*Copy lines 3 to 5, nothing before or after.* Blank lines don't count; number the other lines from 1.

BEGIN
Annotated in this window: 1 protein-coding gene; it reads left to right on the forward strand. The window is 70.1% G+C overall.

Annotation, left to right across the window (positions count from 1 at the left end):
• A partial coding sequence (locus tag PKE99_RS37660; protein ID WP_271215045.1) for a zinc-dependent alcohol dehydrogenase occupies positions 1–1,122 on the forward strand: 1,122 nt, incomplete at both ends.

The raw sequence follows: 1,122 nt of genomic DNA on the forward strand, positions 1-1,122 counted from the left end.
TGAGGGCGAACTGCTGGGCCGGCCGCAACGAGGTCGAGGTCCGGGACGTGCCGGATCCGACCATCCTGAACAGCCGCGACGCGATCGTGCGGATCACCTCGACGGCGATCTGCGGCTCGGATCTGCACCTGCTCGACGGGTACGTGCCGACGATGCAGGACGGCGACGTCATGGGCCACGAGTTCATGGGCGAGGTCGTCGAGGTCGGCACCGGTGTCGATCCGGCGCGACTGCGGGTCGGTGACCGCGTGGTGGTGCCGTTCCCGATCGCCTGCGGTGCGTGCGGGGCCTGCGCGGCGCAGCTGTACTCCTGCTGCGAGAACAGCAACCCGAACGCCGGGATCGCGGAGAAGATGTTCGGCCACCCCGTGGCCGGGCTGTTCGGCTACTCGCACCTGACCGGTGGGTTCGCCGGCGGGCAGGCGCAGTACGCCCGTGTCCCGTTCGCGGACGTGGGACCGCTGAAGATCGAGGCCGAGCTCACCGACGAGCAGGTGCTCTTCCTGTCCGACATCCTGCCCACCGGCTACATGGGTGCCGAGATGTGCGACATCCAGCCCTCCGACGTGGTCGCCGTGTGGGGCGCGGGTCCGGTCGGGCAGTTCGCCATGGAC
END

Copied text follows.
• A partial coding sequence (locus tag PKE99_RS37660; protein ID WP_271215045.1) for a zinc-dependent alcohol dehydrogenase occupies positions 1–1,122 on the forward strand: 1,122 nt, incomplete at both ends.

The raw sequence follows: 1,122 nt of genomic DNA on the forward strand, positions 1-1,122 counted from the left end.
TGAGGGCGAACTGCTGGGCCGGCCGCAACGAGGTCGAGGTCCGGGACGTGCCGGATCCGACCATCCTGAACAGCCGCGACGCGATCGTGCGGATCACCTCGACGGCGATCTGCGGCTCGGATCTGCACCTGCTCGACGGGTACGTGCCGACGATGCAGGACGGCGACGTCATGGGCCACGAGTTCATGGGCGAGGTCGTCGAGGTCGGCACCGGTGTCGATCCGGCGCGACTGCGGGTCGGTGACCGCGTGGTGGTGCCGTTCCCGATCGCCTGCGGTGCGTGCGGGGCCTGCGCGGCGCAGCTGTACTCCTGCTGCGAGAACAGCAACCCGAACGCCGGGATCGCGGAGAAGATGTTCGGCCACCCCGTGGCCGGGCTGTTCGGCTACTCGCACCTGACCGGTGGGTTCGCCGGCGGGCAGGCGCAGTACGCCCGTGTCCCGTTCGCGGACGTGGGACCGCTGAAGATCGAGGCCGAGCTCACCGACGAGCAGGTGCTCTTCCTGTCCGACATCCTGCCCACCGGCTACATGGGTGCCGAGATGTGCGACATCCAGCCCTCCGACGTGGTCGCCGTGTGGGGCGCGGGTCCGGTCGGGCAGTTCGCCATGGAC